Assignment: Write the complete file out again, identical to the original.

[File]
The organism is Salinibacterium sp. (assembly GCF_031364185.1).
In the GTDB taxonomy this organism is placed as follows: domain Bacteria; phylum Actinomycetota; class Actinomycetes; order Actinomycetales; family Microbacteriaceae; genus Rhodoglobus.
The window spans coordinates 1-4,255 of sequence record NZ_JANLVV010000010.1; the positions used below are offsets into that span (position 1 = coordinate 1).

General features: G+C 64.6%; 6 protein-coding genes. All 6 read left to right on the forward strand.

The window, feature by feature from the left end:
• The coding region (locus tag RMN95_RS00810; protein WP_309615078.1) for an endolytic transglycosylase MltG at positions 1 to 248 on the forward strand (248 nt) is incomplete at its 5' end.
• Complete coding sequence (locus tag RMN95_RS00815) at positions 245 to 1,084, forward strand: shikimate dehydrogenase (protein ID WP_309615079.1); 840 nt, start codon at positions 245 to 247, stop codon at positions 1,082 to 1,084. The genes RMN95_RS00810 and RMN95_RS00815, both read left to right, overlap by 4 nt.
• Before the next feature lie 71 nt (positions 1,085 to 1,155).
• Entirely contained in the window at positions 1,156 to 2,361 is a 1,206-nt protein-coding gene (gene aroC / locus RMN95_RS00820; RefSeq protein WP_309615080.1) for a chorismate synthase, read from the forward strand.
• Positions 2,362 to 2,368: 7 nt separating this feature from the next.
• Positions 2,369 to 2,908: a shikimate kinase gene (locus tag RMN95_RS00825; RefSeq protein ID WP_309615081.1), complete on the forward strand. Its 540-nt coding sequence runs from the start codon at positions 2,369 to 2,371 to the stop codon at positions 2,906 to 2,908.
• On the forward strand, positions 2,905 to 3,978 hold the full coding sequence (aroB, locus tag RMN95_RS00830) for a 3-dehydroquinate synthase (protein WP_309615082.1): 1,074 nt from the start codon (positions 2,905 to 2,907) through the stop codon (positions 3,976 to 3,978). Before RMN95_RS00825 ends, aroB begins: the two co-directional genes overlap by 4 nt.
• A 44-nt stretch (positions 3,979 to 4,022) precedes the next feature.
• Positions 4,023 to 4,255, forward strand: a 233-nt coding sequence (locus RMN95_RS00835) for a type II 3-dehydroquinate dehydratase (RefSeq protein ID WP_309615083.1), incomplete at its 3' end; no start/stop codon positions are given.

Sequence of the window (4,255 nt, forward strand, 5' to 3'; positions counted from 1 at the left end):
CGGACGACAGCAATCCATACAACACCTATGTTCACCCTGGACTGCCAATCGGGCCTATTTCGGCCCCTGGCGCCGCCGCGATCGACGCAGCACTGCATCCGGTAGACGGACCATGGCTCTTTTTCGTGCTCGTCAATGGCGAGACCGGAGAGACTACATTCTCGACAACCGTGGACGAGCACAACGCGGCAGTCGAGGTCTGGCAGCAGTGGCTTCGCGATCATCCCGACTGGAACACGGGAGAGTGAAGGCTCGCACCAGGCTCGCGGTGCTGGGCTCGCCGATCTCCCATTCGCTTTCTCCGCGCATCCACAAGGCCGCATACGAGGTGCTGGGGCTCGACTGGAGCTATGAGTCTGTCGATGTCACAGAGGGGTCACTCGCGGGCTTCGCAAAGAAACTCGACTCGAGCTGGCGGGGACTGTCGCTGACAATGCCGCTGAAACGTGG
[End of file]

The organism is Salinibacterium sp. (assembly GCF_031364185.1).
In the GTDB taxonomy this organism is placed as follows: domain Bacteria; phylum Actinomycetota; class Actinomycetes; order Actinomycetales; family Microbacteriaceae; genus Rhodoglobus.
The window spans coordinates 1-4,255 of sequence record NZ_JANLVV010000010.1; the positions used below are offsets into that span (position 1 = coordinate 1).

General features: G+C 64.6%; 6 protein-coding genes. All 6 read left to right on the forward strand.

The window, feature by feature from the left end:
• The coding region (locus tag RMN95_RS00810; protein WP_309615078.1) for an endolytic transglycosylase MltG at positions 1 to 248 on the forward strand (248 nt) is incomplete at its 5' end.
• Complete coding sequence (locus tag RMN95_RS00815) at positions 245 to 1,084, forward strand: shikimate dehydrogenase (protein ID WP_309615079.1); 840 nt, start codon at positions 245 to 247, stop codon at positions 1,082 to 1,084. The genes RMN95_RS00810 and RMN95_RS00815, both read left to right, overlap by 4 nt.
• Before the next feature lie 71 nt (positions 1,085 to 1,155).
• Entirely contained in the window at positions 1,156 to 2,361 is a 1,206-nt protein-coding gene (gene aroC / locus RMN95_RS00820; RefSeq protein WP_309615080.1) for a chorismate synthase, read from the forward strand.
• Positions 2,362 to 2,368: 7 nt separating this feature from the next.
• Positions 2,369 to 2,908: a shikimate kinase gene (locus tag RMN95_RS00825; RefSeq protein ID WP_309615081.1), complete on the forward strand. Its 540-nt coding sequence runs from the start codon at positions 2,369 to 2,371 to the stop codon at positions 2,906 to 2,908.
• On the forward strand, positions 2,905 to 3,978 hold the full coding sequence (aroB, locus tag RMN95_RS00830) for a 3-dehydroquinate synthase (protein WP_309615082.1): 1,074 nt from the start codon (positions 2,905 to 2,907) through the stop codon (positions 3,976 to 3,978). Before RMN95_RS00825 ends, aroB begins: the two co-directional genes overlap by 4 nt.
• A 44-nt stretch (positions 3,979 to 4,022) precedes the next feature.
• Positions 4,023 to 4,255, forward strand: a 233-nt coding sequence (locus RMN95_RS00835) for a type II 3-dehydroquinate dehydratase (RefSeq protein ID WP_309615083.1), incomplete at its 3' end; no start/stop codon positions are given.

Sequence of the window (4,255 nt, forward strand, 5' to 3'; positions counted from 1 at the left end):
CGGACGACAGCAATCCATACAACACCTATGTTCACCCTGGACTGCCAATCGGGCCTATTTCGGCCCCTGGCGCCGCCGCGATCGACGCAGCACTGCATCCGGTAGACGGACCATGGCTCTTTTTCGTGCTCGTCAATGGCGAGACCGGAGAGACTACATTCTCGACAACCGTGGACGAGCACAACGCGGCAGTCGAGGTCTGGCAGCAGTGGCTTCGCGATCATCCCGACTGGAACACGGGAGAGTGAAGGCTCGCACCAGGCTCGCGGTGCTGGGCTCGCCGATCTCCCATTCGCTTTCTCCGCGCATCCACAAGGCCGCATACGAGGTGCTGGGGCTCGACTGGAGCTATGAGTCTGTCGATGTCACAGAGGGGTCACTCGCGGGCTTCGCAAAGAAACTCGACTCGAGCTGGCGGGGACTGTCGCTGACAATGCCGCTGAAACGTGG